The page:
The Economics of Rent Control

10 Pages Posted: 10 Dec 2018

Date Written: November 16, 2018


Affordable housing is on the minds of voters and state and local officials across the country. One policy often proposed to temper high rents is rent control. In its most basic form rent control is a government-imposed cap on rent and using it as a means of keeping rents below the market rate is an old idea, dating to at least the 16th century. But while rent control may seem like an easy way to control housing prices, the bulk of the evidence shows that it’s an inefficient policy with several negative side effects. Rent control decreases the amount of rental housing, raises prices in the uncontrolled sector, reduces the quality of rental units, leads to a misallocation of units, and decreases tenant mobility. It also transfers wealth from landlords to tenants even though some landlords are poorer than their tenants, and this may foster hostility between the two groups. Instead of rent control, cities can make housing more affordable by allowing more building to enable the filtering process to work. They can also provide rent subsidies to alleviate any remaining affordability issues. By looking beyond rent control, cities can help create more affordable housing options for lower-income people.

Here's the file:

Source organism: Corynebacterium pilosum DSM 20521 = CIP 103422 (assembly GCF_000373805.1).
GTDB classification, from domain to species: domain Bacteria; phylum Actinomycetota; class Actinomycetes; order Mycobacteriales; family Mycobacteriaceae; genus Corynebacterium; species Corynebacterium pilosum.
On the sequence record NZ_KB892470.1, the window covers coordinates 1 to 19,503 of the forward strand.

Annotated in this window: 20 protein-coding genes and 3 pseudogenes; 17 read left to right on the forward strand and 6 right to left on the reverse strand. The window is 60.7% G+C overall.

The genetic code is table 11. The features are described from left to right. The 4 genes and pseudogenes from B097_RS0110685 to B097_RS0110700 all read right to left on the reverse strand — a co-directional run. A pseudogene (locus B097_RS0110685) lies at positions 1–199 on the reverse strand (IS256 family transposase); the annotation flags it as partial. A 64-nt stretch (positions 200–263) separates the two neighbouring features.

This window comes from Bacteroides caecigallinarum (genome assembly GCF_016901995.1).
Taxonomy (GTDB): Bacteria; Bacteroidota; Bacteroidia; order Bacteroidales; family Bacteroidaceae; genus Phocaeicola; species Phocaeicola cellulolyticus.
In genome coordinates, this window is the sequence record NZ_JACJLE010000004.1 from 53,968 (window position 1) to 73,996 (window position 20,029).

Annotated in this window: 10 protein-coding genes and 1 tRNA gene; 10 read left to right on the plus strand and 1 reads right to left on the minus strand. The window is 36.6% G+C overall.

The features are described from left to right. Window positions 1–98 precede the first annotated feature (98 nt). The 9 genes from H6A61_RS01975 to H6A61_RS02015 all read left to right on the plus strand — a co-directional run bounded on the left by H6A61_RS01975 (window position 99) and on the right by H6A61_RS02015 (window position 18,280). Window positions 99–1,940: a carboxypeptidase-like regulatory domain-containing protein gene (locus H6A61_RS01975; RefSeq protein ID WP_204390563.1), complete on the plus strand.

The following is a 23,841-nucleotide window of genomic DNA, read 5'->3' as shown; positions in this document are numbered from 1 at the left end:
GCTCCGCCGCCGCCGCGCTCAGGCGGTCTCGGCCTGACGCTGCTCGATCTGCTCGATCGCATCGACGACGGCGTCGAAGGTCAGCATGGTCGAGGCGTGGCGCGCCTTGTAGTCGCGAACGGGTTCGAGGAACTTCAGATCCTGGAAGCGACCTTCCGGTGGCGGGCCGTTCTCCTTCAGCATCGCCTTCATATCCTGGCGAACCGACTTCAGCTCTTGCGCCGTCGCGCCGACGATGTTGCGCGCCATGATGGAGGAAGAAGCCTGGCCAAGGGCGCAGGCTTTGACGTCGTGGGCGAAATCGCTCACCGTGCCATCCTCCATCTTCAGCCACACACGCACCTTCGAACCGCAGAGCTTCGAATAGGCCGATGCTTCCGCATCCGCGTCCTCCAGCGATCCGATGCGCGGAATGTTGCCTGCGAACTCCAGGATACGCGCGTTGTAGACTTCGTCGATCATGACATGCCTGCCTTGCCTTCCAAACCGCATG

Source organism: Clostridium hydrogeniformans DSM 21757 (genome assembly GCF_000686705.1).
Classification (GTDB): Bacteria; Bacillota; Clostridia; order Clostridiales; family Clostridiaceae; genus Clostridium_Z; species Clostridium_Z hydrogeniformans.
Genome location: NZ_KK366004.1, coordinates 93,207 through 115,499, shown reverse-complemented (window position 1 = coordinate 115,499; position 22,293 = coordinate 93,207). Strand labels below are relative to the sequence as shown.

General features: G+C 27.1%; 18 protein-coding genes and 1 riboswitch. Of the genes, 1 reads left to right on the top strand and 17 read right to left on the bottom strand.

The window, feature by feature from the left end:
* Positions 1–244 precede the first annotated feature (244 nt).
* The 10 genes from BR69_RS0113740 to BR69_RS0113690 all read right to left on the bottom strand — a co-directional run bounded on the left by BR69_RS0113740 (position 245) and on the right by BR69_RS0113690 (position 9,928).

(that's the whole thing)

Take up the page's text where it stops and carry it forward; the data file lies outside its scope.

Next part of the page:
Keywords: Housing supply, rent, cities, rent control

JEL Classification: R38, R31, R52

Suggested Citation

Millsap, Adam, The Economics of Rent Control (November 16, 2018). Available at SSRN: or

Adam Millsap (Contact Author)

Charles Koch Institute ( email )

Arlington, VA 22201
United States

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